Image of a white-faced cat with amber eyes

Great Trends: Five Places Reducing Cat Experiments

Leila Arefi-Pour, January 23, 2019

Cats are routinely subjected to cruel and painful testing and experimentation in almost 300 laboratories across the United States. A majority of Americans oppose the use of cats in medical experiments, which is why the number of cats used is down over 48% since 1991.

Here’s a look at 5 places in the U.S. where the number of cats being held for or used in cruel experiments is fast reducing — a great sign of progress!

1. Boehringer Ingleheim Vetmedica, Inc. – Number of cats down 96%!

  • This St. Joseph, Missouri based corporation had 299 cats in 2015, but as of 2017 fell to just 13! Also, they reported that they’re no longer doing any “Category E” experiments (in which animals suffer in painful tests without any pain relief).
  • We’re grateful to CEO Wolfgang Baiker for this great trend!

2. Carrington College – 50% decrease in cats suffering in 2017 than 2015

  • This Sacramento, CA university reported 694 cats in 2015, but that fell to 350 in 2017, a 98% decrease!

3. Globe University – 1,024 fewer cats suffering

  • This Woodbury, Minnesota university was housing 1,142 cats in 2015 for experiments. But by 2017 they reduced to just 118! That’s 1,024 fewer cats suffering, a great trend!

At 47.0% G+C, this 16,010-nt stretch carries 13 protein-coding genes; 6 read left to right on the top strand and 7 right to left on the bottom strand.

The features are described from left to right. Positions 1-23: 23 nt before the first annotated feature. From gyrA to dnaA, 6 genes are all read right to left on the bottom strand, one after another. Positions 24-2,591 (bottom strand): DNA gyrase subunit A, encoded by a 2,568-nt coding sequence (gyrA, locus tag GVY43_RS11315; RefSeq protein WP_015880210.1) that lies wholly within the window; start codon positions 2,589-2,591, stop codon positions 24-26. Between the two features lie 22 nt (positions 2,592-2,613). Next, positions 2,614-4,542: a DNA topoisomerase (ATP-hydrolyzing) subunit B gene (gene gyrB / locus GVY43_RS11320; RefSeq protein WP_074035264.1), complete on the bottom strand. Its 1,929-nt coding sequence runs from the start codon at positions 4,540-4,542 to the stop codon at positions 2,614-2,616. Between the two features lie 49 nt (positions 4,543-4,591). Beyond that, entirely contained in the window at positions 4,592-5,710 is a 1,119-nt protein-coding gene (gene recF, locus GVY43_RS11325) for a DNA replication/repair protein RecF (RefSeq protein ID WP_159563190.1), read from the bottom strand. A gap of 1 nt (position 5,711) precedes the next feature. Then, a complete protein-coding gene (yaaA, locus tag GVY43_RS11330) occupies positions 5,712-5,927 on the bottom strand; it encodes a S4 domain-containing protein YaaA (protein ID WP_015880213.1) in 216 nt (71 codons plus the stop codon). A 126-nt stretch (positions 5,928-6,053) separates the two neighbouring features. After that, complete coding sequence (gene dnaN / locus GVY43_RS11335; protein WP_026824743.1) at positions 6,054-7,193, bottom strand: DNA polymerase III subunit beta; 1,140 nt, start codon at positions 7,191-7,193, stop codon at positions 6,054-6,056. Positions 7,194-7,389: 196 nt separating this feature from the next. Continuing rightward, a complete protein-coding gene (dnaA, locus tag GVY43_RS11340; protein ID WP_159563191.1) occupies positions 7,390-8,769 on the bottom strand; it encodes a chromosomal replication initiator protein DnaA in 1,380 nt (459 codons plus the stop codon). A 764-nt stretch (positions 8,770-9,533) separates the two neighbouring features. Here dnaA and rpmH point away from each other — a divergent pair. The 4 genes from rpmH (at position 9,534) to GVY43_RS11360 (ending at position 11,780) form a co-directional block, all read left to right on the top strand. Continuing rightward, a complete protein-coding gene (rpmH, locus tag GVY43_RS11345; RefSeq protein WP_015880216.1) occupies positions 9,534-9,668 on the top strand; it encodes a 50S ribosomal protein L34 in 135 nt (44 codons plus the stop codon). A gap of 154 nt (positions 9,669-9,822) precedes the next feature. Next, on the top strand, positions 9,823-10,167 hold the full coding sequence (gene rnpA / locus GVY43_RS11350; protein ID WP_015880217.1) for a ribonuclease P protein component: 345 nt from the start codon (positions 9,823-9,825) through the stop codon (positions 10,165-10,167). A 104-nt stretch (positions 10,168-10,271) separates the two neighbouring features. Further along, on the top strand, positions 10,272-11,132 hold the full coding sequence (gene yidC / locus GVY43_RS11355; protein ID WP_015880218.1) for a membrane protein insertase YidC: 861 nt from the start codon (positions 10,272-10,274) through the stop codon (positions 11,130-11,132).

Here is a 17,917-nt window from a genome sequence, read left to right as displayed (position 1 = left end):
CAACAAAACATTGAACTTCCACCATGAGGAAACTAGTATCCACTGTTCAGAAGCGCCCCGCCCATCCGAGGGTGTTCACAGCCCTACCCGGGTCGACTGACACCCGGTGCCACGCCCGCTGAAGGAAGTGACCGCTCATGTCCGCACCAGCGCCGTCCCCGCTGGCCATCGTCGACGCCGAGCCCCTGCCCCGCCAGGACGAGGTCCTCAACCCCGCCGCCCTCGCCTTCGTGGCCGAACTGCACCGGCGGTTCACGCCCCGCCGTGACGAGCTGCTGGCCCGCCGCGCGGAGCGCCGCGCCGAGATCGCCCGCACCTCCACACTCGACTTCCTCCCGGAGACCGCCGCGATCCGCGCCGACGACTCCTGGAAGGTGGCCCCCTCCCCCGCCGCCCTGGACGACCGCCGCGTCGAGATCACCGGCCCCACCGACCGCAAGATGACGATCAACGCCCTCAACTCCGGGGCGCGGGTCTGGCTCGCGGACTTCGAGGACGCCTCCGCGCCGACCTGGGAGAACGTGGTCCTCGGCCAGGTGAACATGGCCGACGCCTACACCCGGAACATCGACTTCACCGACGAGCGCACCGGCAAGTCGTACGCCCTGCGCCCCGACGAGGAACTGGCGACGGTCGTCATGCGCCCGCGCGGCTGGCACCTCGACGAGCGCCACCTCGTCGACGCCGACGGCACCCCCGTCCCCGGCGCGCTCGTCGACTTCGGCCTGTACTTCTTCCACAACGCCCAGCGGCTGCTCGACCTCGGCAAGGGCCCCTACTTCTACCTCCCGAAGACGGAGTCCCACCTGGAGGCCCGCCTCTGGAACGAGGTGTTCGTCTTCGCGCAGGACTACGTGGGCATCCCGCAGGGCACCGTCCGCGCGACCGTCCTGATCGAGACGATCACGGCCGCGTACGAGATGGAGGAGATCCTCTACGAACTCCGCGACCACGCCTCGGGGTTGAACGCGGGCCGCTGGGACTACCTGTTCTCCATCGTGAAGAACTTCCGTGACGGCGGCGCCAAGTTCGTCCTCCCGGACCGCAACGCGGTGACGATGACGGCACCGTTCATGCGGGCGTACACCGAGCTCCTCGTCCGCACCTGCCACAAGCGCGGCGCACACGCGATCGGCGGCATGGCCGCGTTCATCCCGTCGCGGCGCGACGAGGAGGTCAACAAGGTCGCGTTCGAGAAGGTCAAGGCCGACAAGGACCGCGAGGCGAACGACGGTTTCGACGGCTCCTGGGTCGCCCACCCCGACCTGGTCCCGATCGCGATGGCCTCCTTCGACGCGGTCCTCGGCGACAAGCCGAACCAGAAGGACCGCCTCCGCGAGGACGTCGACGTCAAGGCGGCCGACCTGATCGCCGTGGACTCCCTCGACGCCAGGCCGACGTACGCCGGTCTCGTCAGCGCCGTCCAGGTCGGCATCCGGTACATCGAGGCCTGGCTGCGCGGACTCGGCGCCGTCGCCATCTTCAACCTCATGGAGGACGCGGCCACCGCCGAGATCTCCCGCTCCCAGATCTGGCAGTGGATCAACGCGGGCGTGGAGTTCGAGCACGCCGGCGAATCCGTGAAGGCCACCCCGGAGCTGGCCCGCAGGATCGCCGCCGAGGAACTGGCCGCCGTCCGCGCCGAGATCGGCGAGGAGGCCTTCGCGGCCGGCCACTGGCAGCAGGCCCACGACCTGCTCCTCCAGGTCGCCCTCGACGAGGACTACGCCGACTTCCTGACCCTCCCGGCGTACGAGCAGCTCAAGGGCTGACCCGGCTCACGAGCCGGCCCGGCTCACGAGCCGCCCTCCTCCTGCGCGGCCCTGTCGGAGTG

4. Minnesota School of Business – Over a 9,800 reduction!

  • In 2015, Minnesota School of Business, located in Woodbury, Minnesota, reported having 797 cats. In 2017, it reported having 8 cats for a decrease of 789 fewer cats being subjected to cruel testing.
  • Fun fact: The MN School of Business has also made great strides at reducing dog experiments, too.
  • Sincere thanks to Terry Myhre (who owns both Globe University and the Minnesota School of Business) for these great trends!

5. North Coast Medical Training – Cat Usage Down 96%!

  • Turns out you can educate future veterinarians perfectly well without having to harm cats in the process! This Kent, Ohio, medical education center reported having 150 cats in 2015, but they were down to just 6 in 2017, a reduction of 144!

Although these facilities still conduct experiments on cats, these major reductions in the number of cats used is promising that testing on cats will be eliminated completely in the future. While we’re exceedingly grateful to the leaders of these organizations for making this progress, there are others heading in the wrong direction. Learn which entities are getting worse, not better.